the unconnected end of said second transmission line first conductor and said point of potential reference forming a third port of said coupler and the fourth port of said coupler being formed by the unconnected end of said second transmission line second conductor and point of potential reference, said first and second transmission lines being wound bifilar, said third and fourth transmission lines being wound bifilar, the characteristic impedances of said third and fourth transmission lines and the values of said capacitors being selected such that a signal applied in the push-pull mode along said first transmission line through said third and fourth transmission lines undergoes a phase shift which differs by a substantially constant amount over said band of frequency from the phase shift introduced by the same components for a signal in the push-push mode transmitted along these transmission lines, whereby, in response to a signal applied to one of said first pair of ports, signals are produced at said third and fourth ports with a phase difference of precisely 2. A quadrature coupler in accordance with claim 1 wherein said displacement between phase shifts for said differing mode signals is substantially 90.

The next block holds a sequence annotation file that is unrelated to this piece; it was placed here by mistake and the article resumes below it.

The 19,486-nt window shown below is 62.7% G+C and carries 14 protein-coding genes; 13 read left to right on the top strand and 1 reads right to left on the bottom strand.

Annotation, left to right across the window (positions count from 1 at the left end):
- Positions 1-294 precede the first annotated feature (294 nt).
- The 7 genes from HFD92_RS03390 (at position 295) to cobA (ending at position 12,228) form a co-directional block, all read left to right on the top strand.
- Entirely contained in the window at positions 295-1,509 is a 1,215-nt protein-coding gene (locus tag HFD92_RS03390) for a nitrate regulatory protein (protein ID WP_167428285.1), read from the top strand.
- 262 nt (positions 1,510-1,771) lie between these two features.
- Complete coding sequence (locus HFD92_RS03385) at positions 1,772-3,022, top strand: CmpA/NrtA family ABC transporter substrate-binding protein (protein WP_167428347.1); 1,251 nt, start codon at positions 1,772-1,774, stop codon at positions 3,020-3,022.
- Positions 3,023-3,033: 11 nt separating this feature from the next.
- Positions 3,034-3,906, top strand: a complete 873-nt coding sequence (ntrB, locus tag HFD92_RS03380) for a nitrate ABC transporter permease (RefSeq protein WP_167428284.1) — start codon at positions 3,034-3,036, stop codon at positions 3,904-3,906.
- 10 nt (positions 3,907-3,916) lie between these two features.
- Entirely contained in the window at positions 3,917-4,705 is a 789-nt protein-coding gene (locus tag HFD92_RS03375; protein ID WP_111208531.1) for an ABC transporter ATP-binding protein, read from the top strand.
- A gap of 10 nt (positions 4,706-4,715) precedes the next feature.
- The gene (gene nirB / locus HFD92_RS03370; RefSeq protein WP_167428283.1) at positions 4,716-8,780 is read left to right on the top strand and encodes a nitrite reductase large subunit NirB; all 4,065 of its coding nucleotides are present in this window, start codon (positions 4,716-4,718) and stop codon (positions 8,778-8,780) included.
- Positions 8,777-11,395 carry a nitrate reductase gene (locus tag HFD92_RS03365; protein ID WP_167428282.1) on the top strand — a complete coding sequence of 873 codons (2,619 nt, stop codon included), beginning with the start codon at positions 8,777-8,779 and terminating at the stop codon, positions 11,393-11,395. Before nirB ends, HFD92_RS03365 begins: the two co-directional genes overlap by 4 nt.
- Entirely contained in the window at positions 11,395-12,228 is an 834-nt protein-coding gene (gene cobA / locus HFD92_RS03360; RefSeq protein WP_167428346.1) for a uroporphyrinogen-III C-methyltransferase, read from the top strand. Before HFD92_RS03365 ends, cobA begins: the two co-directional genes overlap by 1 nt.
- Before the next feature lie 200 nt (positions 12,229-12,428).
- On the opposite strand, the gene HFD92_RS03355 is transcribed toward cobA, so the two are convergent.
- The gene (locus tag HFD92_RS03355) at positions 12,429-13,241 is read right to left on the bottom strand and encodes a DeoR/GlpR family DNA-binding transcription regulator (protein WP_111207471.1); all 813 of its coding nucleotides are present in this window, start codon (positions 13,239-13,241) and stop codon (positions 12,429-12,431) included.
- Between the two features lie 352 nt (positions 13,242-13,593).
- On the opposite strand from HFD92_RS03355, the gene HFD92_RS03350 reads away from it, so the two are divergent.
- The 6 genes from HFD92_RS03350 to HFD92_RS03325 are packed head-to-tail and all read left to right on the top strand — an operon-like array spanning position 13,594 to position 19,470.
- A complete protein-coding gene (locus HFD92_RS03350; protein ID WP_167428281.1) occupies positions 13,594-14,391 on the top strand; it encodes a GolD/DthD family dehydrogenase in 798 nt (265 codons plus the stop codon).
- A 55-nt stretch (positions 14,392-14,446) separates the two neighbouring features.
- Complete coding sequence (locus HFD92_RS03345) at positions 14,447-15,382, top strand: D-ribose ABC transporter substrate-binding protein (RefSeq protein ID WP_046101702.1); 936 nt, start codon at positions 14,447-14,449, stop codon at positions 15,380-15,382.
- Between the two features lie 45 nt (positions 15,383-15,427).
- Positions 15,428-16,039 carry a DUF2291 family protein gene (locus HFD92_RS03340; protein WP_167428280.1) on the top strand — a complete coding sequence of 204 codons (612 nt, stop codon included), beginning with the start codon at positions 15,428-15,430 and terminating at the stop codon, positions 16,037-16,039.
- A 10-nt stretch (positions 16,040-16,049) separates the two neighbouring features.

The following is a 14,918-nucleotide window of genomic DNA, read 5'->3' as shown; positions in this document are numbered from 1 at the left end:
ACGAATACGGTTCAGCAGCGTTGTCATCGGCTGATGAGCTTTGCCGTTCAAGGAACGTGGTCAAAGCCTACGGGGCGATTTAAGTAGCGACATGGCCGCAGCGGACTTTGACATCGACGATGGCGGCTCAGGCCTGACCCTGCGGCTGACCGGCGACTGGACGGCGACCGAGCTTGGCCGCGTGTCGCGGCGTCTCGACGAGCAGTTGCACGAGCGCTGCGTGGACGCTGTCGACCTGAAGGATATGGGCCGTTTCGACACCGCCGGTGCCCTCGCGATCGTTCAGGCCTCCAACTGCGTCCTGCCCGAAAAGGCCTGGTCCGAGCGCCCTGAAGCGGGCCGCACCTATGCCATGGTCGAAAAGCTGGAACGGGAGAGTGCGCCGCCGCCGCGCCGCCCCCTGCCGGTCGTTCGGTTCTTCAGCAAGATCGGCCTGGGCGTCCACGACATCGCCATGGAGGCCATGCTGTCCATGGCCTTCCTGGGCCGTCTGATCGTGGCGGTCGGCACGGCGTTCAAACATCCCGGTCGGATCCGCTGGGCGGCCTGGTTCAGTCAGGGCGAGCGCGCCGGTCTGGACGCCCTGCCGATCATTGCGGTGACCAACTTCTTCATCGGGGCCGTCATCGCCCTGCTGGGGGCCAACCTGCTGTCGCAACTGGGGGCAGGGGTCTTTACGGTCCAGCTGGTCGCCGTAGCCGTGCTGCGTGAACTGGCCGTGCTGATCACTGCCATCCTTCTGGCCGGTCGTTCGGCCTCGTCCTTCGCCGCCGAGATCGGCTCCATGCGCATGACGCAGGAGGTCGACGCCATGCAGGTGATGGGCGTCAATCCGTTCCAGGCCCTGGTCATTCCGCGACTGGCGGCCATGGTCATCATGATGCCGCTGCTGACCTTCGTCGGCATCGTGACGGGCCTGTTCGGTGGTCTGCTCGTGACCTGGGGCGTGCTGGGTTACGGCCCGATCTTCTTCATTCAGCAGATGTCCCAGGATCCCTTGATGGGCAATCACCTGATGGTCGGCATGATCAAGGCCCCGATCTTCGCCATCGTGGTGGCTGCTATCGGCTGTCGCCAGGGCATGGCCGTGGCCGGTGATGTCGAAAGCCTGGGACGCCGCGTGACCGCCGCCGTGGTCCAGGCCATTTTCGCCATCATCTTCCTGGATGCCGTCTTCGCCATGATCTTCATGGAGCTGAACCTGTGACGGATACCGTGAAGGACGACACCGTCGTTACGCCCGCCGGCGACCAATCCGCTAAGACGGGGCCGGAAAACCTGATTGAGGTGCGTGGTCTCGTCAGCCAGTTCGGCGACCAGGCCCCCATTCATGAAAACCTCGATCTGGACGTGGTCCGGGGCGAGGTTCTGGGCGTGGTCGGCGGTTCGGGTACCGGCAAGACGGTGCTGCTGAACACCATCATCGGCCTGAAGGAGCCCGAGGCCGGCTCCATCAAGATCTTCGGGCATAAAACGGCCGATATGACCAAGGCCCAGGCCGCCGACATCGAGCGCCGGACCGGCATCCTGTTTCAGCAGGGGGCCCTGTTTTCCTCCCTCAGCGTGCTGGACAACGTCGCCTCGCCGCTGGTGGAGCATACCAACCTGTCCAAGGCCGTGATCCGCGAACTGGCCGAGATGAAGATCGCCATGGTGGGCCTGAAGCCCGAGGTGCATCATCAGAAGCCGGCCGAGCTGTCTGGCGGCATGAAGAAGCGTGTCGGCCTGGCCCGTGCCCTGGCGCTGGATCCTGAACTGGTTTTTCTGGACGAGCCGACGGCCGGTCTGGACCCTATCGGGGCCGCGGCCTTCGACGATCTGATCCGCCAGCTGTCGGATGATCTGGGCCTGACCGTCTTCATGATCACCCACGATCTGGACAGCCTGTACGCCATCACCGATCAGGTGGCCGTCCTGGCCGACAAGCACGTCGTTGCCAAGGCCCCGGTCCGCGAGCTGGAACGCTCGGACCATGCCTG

3. A quadrature coupler in accordance with claim 1 wherein said first and second transmission lines have a characteristic impedance of substantially ohms and said third and fourth transmission lines have a characteristic impedance of no more than 25 ohms.

4. A quadrature coupler in accordance with claim 3 wherein said first capacitor has a value of approximately 80 pf. and each of said second and third capacitors has a value of approximately 40 pf. and said band of frequency has a mean frequency of 30 mHz.

References Cited UNITED STATES PATENTS 4/1959 Leeds et al.

US. Cl. X.R.

Patent Citations
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US2883647 *Nov 15, 1952Apr 21, 1959Servo Electronic Switch And SiSupervisory remote control and signalling system
Referenced by
Citing PatentFiling datePublication dateApplicantTitle
US3576505 *Oct 27, 1969Apr 27, 1971Bell Telephone Labor IncTransformer hybrid coupler having arbitrary power division ratio
US3697895 *Aug 3, 1970Oct 10, 1972Trw IncImpedance transforming binary hybrid trees
US3723914 *Jan 26, 1972Mar 27, 1973Cappucci JLumped constant quadrature coupler with improved parasitic suppression
US3869585 *Dec 19, 1972Mar 4, 1975Lorch Electronics CorpAsymmetric quadrature hybrid couplers